Net zero: How to navigate the transition risks

Markets are already pricing in transition risk, says Ninety One's Nazmeera Moola

As a signatory to the Net Zero Asset Managers Initiative (NZAMI), Ninety One has committed to ensuring that our portfolios achieve net zero emissions by 2050. But while net zero is the critical longer-term goal, we need to see tangible progress in the shorter term.  Therefore, managers that have committed to NZAMI are also required to set a 2030 commitment. 

It would be tempting to accept that companies simply need to specify the reduction required by 2030 and for that then to provide comfort that net-zero emissions will be achieved by 2050. However, the transition is unlikely to be linear or simplistic, especially for companies in carbon-intensive emerging market economies. We have been firm in arguing that it is sensible to remain invested in high-carbon emitters – whether countries or enterprises – on condition that investment is used as leverage to ensure they transition to net zero over time.

The good news is that we are starting to see corporates in emerging markets take the transition seriously, with several firms pledging to achieve net zero emissions by 2050. They even include companies from ‘dirty’ industries, like Mexican cement manufacturer CEMEX, Indian steel manufacturer, JSW Steel, and South African energy and chemical company, Sasol.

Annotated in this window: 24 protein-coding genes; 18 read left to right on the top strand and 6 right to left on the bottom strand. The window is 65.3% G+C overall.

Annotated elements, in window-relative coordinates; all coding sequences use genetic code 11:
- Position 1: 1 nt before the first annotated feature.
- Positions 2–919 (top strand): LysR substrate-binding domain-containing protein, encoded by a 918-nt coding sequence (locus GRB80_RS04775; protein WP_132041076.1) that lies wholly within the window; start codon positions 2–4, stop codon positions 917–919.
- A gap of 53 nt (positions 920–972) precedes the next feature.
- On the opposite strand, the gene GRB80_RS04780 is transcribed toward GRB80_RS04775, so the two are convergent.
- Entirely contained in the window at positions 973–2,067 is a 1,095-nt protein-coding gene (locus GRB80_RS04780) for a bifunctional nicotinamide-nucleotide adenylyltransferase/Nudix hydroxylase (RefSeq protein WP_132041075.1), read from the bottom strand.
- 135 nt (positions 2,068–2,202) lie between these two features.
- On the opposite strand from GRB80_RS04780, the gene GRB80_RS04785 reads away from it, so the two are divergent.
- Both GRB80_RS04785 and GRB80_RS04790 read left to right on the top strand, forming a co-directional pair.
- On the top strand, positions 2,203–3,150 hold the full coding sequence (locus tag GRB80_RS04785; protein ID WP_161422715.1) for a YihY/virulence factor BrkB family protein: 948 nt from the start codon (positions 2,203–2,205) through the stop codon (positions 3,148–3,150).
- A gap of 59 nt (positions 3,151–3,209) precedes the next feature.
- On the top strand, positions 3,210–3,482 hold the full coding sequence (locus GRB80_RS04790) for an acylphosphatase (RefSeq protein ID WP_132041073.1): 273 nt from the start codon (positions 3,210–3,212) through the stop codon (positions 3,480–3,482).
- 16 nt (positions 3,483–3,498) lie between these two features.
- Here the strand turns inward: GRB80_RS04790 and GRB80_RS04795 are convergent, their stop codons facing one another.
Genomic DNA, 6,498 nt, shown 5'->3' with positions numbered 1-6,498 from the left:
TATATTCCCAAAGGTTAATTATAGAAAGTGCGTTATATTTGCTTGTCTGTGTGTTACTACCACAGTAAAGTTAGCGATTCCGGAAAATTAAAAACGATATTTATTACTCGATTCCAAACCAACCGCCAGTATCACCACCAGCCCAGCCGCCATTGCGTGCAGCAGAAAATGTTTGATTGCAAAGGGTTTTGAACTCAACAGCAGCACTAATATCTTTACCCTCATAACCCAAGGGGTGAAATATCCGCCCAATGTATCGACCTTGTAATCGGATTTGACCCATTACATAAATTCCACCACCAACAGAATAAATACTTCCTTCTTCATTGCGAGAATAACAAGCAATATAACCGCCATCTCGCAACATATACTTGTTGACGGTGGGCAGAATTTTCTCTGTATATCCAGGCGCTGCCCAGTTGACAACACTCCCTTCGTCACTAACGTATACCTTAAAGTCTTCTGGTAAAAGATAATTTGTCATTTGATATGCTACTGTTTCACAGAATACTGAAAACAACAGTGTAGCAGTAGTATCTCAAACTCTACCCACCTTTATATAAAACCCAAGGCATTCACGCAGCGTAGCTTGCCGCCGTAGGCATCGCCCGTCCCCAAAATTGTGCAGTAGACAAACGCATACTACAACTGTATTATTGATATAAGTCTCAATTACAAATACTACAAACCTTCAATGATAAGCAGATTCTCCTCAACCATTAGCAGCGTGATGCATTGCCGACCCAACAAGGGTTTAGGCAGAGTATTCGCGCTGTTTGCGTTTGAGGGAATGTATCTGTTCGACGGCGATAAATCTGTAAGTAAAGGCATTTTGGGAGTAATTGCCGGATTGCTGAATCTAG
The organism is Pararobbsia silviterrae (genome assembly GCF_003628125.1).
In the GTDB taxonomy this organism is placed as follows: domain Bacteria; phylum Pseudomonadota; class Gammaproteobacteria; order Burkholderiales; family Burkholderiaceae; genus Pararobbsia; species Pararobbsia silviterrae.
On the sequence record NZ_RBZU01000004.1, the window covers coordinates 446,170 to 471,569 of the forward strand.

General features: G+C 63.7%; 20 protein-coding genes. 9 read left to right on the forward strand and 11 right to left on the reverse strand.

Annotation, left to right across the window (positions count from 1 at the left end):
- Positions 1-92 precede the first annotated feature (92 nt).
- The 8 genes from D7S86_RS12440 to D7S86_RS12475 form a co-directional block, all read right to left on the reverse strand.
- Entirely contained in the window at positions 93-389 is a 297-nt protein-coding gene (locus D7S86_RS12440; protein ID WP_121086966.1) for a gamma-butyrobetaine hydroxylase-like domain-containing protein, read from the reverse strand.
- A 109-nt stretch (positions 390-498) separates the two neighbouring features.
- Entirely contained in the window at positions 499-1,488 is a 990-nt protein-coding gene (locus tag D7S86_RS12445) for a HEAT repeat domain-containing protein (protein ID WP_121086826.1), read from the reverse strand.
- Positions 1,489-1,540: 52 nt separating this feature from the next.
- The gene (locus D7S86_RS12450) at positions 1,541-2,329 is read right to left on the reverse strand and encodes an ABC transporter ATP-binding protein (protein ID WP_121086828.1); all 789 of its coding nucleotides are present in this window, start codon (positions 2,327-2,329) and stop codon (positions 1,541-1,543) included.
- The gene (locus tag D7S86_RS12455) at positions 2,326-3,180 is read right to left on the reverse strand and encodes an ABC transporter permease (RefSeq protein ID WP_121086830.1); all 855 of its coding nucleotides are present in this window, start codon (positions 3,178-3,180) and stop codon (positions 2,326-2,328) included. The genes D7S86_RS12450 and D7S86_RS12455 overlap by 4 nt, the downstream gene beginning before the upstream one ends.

The bad news, however, is that the vast majority of companies – globally, but particularly in emerging markets – do not yet have a clear plan on how they’re going to get to net zero by 2050.

What would be great to see by 2030 is as high a proportion as possible of portfolio companies with viable plans to decarbonise by 2050. In order to assess transition plans, we have developed a framework that scores them on three key principles.

  1. Is the target ambitious enough?

This is not just about the 2050 target, but about the milestones they set along the way. We believe a sufficiently ambitious plan can be achieved via one of three routes. The first – and the simplest – is if the company or country somehow manages to reduce emissions by 7% a year, thus achieving the target of restricting warming to 1.5 degrees Celsius by 2050. Unfortunately, for most companies this linear 7%-a-year decarbonisation is a pipe dream, particularly if they are in emerging markets and in high-emission industries.

The next target we would then consider is whether the pathway set is broadly aligned with the country’s decarbonisation pathway, provided the country’s pathway is broadly 1.5-degrees aligned. Many aren’t, but it is considerably easier to assess corporate targets if a government has  a 1.5-degree aligned target.  If the sovereign’s plan is aligned, then when a local company has a plan broadly aligned with sovereign pathway, we would take comfort that they are aligned. The third route is one in which modifications will need to be made for hard-to-abate sectors like cement and steel. We are starting to see sectoral pathways being developed, which we would consider to be 1.5-degrees compliant. The reality is that some sectors require significant technological developments to achieve net zero by 2050.